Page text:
The Harsh Truth

Posted: December 25, 2015 in Uncategorized

Once upon a time, I was a devout Mormon. It actually wasn’t that long ago, though I’ve changed so much that it feels like another life or even a fairy tale. But I didn’t change easily. I had doubts for a long time. There were issues that didn’t sit well with me. Problems that challenged my sensibilities. And while I prided myself on being a seeker of truth, I wasn’t asking the right questions. Until someone pushed me…

I enjoyed religious discussions immensely, and I participated in such through various outlets. For several years, I respectfully discussed faith related questions with people from a wide variety of religious backgrounds. While these discussions helped expand my knowledge and understanding of my religion and the religions of the world, and even presented me with information that fostered more doubts, it was not enough to drive me toward an unbiased study. I even became an “apologist” and ghost writer for sites designed to answer the “tough questions” so believers would not be led away from their faith.

Through it all, I thought I was standing on the side of truth, and I believed firmly that “the truth will withstand scrutiny, but a lie, no matter how skillfully crafted, will wilt and wither under the intense heat of inspection” (Rod Parsley). So I continued to discuss, and study, and dig… and I eventually started digging into topics that my fellow believers considered “off limits”. I was told to avoid discussing anything that wasn’t “faith promoting”. I was told the answers to the questions I was asking were not “pertinent to my salvation” and so were unimportant. I was told that there were NO answers and that “all would be revealed” in the afterlife. And so on, and so forth… and that wasn’t good enough for me.

So, I started looking for a setting in which the discussions I was looking for would be permitted and not ignored. I found an online group of mostly ex-Mormons designed to be a place where nothing was off the table. I knew I’d be dealing with people who would challenge my faith there, but… “the truth [would] withstand scrutiny”… It was in this group that I found myself confronted by a very crass, vulgar, and passionate atheist. His discussion tactics caused quite a bit of upset, and MANY argued that he was taking things too far. I even left the group a couple times, but returned because I could not find any other outlet that would permit the discussions I wanted to engage in.

It was the direct, merciless, badgering approach of this individual that finally broke through my biases. I took his words to heart. I examined them, studied them, and could find no error in the logic. I engaged him in debate and found myself rethinking everything I’d thought I knew. My fellow believers would argue that I was allowing myself to be influenced by the devil – but there was TRUTH in what he was saying. Unflinching, unyielding, unforgiving, truth. And I came to find that this individual who withstood constant attacks and defamation of his character due to his language and confrontational demeanor was only harsh in the face of reprehensible lies, excuses, and hypocrisy.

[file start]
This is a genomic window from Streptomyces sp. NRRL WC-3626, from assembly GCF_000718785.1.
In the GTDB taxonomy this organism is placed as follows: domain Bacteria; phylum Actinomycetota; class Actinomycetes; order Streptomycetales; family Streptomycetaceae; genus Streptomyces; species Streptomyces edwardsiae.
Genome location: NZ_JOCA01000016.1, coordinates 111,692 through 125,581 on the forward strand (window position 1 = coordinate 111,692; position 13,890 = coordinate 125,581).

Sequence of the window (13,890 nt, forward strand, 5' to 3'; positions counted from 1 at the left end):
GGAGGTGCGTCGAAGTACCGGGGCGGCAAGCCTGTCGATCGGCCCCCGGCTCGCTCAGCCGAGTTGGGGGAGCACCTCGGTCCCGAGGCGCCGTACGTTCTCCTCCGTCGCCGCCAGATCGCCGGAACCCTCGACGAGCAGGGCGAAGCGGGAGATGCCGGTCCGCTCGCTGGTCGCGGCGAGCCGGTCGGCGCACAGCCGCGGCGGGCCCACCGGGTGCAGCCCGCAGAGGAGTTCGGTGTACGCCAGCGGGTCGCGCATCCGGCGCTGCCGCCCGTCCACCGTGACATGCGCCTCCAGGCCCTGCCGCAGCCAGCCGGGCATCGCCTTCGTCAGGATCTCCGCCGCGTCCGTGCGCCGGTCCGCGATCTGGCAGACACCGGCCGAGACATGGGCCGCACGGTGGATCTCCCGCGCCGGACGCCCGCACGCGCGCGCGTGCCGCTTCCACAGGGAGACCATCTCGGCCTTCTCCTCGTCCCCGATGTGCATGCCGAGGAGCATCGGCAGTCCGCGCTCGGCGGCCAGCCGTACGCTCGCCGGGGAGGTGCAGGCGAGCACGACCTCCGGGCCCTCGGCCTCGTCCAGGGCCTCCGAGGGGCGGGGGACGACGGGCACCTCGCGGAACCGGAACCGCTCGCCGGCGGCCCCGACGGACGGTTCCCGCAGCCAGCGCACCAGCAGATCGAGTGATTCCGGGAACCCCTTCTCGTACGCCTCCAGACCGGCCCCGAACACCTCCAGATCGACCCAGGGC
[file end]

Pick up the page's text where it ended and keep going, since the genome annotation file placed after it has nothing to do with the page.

He was never cruel. He was never malicious. He defended the weak. He stood up for victims. Yet, he was hated and ridiculed, because people were so upset about his use of words like “fucktard” and “turdsucker” that they lost sight of what he was actually saying. “Attack ideas, not people” was an understood rule of discussion that he was intent on breaking, and if it weren’t for his steadfast focus and uncompromising, irreligious intolerance for… well, fucktardery, the barrier of my own cognitive dissonance never would have been broken.

Perhaps I’m a rarity. Perhaps one really can “catch more flies with honey than with vinegar”. I witnessed countless individuals driven away by this offensive. They’d leave the group, block this “attacker”, or simply remain silent and stop participating. It was eventually decided by group administrators that the language, personal attacks, and graphic descriptions utilized by this person would no longer be tolerated. The desire for RESPECTFUL discussions won out… but how many people actually change their opinions, actually accept truth that goes contrary to their internalized reality, through respectful discussions?

Change isn’t really the goal, some say. The sharing of ideas… Mutual understanding… Those are the goals of a discussion group. And this idea that every person should be treated with respect, no matter what, was deemed more important than standing up for truth. But you can do both, some say… Perhaps. But I don’t want to be respectful of morally repugnant beliefs or the people who defend those beliefs. Not anymore.

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Comments
  1. Nienna says:

    I suppose his approach does work sometimes I must admit, first time someone insults me with a rude name I switch off.

    Like

    • karrinfalk says:

      I think that is fairly typical for most. People tend to put up a mental barrier once someone is rude to them, and I’ve seen many people lash out in retaliation with his posts. For me though, it made me think about things more. I did lash out at first and put up that wall, but observing the pattern and seeing what drew out insults and what didn’t… kind of opened my eyes.

      Liked by 1 person

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